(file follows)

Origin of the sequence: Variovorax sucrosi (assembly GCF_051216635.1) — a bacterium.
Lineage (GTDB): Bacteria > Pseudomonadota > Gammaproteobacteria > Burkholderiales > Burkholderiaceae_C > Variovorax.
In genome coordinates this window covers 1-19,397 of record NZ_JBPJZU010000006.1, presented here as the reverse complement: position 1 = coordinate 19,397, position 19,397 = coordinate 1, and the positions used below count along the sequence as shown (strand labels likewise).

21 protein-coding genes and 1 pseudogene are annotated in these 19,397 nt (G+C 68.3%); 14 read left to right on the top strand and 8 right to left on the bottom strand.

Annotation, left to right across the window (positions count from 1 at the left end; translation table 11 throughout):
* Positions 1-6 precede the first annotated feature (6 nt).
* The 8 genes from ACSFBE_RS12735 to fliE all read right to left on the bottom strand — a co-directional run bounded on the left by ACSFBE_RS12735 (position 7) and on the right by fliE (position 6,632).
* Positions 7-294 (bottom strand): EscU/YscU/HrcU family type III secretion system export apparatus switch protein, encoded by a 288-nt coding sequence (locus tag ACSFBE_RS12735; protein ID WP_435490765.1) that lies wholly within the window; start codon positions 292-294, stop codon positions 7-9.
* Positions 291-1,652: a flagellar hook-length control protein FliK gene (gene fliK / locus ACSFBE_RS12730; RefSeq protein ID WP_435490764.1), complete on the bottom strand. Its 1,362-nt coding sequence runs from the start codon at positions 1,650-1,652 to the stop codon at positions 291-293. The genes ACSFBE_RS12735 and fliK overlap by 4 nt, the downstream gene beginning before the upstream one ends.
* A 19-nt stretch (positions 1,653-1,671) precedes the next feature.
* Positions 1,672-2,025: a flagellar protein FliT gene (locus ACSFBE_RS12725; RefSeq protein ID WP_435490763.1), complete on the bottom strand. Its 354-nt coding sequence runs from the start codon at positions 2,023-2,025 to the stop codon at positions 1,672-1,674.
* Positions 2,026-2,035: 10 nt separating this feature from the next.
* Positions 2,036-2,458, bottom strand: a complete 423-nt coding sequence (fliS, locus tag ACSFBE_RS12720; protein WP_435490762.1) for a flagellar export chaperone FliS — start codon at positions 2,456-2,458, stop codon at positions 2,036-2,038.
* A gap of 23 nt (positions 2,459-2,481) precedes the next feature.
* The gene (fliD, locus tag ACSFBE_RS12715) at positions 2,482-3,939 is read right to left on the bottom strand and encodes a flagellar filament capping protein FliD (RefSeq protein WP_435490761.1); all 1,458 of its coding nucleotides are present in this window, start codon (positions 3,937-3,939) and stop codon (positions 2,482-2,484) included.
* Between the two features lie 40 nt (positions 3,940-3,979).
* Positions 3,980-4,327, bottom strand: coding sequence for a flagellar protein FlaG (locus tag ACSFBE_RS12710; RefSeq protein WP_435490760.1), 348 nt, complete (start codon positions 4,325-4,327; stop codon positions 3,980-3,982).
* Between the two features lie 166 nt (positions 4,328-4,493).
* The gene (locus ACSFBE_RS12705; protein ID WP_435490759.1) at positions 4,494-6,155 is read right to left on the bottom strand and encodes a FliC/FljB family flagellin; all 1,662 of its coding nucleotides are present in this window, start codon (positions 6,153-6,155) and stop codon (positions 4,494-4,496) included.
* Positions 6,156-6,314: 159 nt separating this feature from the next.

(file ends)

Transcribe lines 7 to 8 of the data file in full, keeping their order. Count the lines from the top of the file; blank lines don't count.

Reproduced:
* The 8 genes from ACSFBE_RS12735 to fliE all read right to left on the bottom strand — a co-directional run bounded on the left by ACSFBE_RS12735 (position 7) and on the right by fliE (position 6,632).
* Positions 7-294 (bottom strand): EscU/YscU/HrcU family type III secretion system export apparatus switch protein, encoded by a 288-nt coding sequence (locus tag ACSFBE_RS12735; protein ID WP_435490765.1) that lies wholly within the window; start codon positions 292-294, stop codon positions 7-9.